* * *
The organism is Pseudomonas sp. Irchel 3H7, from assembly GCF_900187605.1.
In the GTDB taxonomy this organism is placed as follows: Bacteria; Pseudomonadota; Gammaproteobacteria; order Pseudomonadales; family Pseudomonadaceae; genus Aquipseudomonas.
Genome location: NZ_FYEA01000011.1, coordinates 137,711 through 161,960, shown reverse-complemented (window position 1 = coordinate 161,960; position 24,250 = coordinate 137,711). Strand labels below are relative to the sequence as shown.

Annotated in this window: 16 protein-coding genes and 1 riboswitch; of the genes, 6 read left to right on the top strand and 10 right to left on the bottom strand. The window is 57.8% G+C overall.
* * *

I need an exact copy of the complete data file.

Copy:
The organism is Pseudomonas sp. Irchel 3H7, from assembly GCF_900187605.1.
In the GTDB taxonomy this organism is placed as follows: Bacteria; Pseudomonadota; Gammaproteobacteria; order Pseudomonadales; family Pseudomonadaceae; genus Aquipseudomonas.
Genome location: NZ_FYEA01000011.1, coordinates 137,711 through 161,960, shown reverse-complemented (window position 1 = coordinate 161,960; position 24,250 = coordinate 137,711). Strand labels below are relative to the sequence as shown.

Annotated in this window: 16 protein-coding genes and 1 riboswitch; of the genes, 6 read left to right on the top strand and 10 right to left on the bottom strand. The window is 57.8% G+C overall.